The poem was first set to music as his Op.38 by the English composer Cyril Rootham, originally for SATB voices and piano (1911) and then for SATB chorus and small orchestra (1912). The poem was also set to music and recorded by Loreena McKennitt on her 1985 debut album Elemental and again on Nights from the Alhambra (2006). Subsequently, additional musical versions were recorded by the folk rock group The Waterboys, appearing on their 1988 album Fisherman's Blues, with portions of the poem spoken by Tomas Mac Eoin; Heather Alexander on her 1994 album Wanderlust; and Hamilton Camp on his 2005 album Sweet Joy in the song "Celts". Another version, set to music and recorded on the Danny Ellis album 800 Voices, was released in 2006. The poem was also set to music and recorded by Kate Price on her 1993 album The Time Between.
In 2012, Merrymouth, a folk band led by Simon Fowler of Ocean Colour Scene recorded the poem set to a melody written by Fowler and music by Merrymouth (Fowler, Sealey, McNamara) for their debut album Simon Fowler's Merrymouth. The American composer Eric Whitacre has also set this poem in a piece for The King's Singers and the National Youth Choir of Great Britain. British composer and guitar virtuoso Steve Hackett recorded a version of Yeats' poem under the title "Waters of the Wild" on his 2006 album Wild Orchids.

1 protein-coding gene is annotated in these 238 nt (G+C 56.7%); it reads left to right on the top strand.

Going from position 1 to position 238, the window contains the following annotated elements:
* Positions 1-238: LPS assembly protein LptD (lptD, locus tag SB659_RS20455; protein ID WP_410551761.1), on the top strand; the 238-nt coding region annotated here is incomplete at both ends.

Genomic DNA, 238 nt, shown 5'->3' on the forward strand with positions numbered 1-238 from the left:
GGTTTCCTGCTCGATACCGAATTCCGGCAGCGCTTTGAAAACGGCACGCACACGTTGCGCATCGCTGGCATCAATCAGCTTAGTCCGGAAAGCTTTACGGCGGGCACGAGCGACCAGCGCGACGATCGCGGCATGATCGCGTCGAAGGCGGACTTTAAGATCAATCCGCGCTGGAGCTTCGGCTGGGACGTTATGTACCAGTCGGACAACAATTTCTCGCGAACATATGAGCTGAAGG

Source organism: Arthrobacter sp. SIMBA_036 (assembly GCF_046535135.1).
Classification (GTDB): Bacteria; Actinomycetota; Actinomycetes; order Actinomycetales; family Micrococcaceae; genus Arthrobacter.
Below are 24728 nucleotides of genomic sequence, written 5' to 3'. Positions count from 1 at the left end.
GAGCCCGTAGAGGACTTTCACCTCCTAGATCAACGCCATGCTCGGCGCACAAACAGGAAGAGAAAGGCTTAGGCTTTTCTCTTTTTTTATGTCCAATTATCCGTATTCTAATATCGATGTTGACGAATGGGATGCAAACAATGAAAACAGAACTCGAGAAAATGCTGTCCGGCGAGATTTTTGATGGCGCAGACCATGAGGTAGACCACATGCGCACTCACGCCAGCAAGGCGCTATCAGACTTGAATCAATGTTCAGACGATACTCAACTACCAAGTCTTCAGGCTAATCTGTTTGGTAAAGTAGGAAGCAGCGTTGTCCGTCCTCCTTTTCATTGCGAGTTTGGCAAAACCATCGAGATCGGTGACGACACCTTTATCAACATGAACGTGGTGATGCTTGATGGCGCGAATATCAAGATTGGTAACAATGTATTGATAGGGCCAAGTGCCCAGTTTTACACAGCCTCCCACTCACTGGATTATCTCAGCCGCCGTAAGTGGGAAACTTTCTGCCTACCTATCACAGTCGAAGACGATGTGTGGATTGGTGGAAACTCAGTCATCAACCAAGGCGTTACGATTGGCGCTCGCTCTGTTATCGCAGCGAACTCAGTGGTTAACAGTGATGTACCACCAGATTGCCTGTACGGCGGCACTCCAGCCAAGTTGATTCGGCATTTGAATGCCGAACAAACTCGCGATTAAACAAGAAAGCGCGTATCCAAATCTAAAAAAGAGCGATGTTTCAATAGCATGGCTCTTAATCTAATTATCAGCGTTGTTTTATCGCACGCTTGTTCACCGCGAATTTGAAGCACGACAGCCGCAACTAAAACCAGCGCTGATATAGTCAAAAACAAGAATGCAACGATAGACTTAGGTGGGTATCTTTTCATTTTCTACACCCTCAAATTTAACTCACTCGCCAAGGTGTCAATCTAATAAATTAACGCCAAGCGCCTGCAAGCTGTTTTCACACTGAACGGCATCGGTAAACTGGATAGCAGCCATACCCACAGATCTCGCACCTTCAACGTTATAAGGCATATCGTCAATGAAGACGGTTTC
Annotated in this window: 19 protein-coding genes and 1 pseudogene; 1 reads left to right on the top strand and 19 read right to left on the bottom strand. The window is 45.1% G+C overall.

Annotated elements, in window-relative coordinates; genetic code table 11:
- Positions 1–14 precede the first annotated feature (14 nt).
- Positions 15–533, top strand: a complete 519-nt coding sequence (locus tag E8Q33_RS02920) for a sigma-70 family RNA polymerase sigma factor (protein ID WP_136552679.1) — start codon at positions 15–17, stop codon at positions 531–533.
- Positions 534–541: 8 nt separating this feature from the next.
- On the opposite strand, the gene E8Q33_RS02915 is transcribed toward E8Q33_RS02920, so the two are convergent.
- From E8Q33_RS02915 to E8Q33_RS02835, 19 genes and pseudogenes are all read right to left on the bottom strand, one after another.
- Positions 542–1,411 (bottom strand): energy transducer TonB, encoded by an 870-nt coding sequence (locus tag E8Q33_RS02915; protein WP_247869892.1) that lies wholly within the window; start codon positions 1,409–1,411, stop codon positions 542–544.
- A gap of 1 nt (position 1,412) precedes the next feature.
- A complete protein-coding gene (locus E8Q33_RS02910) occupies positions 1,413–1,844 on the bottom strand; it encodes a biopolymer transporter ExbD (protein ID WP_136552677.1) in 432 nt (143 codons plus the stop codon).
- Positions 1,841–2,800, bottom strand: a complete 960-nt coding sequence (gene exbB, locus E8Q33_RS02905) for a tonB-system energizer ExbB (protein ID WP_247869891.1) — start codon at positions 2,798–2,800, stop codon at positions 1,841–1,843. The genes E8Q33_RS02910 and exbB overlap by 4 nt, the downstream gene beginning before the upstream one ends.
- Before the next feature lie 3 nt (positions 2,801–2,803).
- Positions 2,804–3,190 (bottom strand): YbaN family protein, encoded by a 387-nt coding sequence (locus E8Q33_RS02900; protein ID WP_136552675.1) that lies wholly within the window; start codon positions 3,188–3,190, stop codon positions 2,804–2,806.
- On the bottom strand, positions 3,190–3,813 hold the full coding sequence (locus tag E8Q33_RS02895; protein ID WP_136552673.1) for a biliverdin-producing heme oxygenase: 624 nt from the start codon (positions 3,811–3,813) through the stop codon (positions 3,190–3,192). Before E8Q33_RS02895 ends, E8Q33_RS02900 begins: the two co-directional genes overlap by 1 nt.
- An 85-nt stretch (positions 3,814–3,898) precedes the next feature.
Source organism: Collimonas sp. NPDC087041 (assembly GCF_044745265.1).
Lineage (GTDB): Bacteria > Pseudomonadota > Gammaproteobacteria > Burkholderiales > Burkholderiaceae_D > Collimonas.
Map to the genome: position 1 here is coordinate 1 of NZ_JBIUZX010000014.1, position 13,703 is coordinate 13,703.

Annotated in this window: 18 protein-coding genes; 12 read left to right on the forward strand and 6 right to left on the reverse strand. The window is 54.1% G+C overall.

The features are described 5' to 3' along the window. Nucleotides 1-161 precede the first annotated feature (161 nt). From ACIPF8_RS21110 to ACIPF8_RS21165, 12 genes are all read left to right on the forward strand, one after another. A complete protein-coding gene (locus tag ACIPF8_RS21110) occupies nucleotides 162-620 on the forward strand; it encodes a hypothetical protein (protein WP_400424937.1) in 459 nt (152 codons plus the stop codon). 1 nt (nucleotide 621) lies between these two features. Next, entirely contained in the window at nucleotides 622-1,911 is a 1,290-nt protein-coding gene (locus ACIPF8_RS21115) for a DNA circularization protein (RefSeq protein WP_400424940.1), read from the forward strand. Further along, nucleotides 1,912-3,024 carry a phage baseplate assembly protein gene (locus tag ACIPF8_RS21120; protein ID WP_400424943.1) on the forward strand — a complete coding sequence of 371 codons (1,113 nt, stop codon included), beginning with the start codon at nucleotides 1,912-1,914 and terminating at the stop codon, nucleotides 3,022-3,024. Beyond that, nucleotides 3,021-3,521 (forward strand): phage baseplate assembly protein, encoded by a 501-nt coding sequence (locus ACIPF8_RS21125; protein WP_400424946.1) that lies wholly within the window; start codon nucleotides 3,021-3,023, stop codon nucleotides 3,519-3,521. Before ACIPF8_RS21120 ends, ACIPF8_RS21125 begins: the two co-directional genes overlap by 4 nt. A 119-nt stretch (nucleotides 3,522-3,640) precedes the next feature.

The poem has also been set to music by Norwegian composer Marcus Paus, and was included on the Grammy-nominated album Kind (2010) by Ensemble 96; Stephen Eddins wrote that Paus's work is "sumptuously lyrical and magically wild, and [...] beautifully captures the alluring mystery and danger and melancholy" of Yeats. Kirk McElhearn wrote that "it presents a sound-world that is astounding and moving."
This poem was written on the wall of the Wohnheim (employees' hostel) of Odenwald-Konserven in 1989, presumably by one of the Irish students working there.
Keith Donohue's novel The Stolen Child (Nan A. Talese, 2006) was inspired by the poem. The refrain is prominently featured in Steven Spielberg's film A.I. Artificial Intelligence. The poem is also featured in the television series Torchwood episode "Small Worlds", being spoken by a fairy who steals a young girl. The novel Dies the Fire also incorporates the poem into elements of Wiccan rituals.